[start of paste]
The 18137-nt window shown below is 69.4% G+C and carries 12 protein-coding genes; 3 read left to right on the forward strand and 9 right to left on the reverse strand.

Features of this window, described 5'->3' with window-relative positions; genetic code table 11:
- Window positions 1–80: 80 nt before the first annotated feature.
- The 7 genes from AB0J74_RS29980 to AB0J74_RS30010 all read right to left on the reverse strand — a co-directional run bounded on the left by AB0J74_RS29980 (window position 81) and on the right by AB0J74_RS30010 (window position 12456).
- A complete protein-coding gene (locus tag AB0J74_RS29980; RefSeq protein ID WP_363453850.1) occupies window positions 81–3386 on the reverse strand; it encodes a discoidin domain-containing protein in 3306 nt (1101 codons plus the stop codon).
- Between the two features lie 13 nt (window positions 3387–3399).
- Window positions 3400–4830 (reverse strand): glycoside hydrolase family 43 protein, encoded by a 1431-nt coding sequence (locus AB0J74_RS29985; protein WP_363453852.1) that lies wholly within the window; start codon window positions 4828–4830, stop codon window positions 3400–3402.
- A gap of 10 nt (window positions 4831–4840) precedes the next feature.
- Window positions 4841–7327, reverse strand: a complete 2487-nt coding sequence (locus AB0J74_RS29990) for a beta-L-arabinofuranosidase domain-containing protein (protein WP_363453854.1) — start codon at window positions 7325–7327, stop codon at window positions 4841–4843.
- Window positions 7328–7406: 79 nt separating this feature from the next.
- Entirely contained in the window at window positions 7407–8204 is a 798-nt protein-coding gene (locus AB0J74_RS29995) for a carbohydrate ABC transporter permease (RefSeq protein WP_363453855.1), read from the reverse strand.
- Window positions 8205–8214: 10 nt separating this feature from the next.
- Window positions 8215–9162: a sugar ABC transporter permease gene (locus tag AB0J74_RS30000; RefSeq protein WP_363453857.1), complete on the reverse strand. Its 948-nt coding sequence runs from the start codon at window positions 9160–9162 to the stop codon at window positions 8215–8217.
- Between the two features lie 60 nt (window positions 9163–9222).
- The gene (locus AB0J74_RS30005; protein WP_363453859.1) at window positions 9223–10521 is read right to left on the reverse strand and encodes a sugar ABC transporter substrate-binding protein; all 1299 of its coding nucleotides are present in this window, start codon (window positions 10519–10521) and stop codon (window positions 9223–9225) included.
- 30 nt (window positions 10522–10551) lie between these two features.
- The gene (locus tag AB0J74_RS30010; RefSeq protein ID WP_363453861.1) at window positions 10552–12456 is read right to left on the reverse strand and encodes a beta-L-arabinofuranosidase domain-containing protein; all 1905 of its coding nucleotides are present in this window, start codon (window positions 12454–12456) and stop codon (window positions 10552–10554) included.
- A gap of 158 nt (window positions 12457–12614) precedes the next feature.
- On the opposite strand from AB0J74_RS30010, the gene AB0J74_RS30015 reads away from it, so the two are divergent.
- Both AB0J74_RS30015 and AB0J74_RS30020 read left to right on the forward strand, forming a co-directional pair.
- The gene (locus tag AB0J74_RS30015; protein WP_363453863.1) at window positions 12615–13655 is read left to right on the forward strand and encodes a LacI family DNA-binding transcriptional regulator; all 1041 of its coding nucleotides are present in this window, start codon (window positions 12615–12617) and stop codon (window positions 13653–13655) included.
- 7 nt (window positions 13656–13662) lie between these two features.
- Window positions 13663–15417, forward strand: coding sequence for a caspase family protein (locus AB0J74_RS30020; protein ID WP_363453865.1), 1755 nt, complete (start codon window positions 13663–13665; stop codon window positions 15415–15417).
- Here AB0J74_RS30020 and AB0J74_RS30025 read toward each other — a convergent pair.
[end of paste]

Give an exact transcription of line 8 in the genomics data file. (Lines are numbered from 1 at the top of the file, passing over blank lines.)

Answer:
- A gap of 10 nt (window positions 4831–4840) precedes the next feature.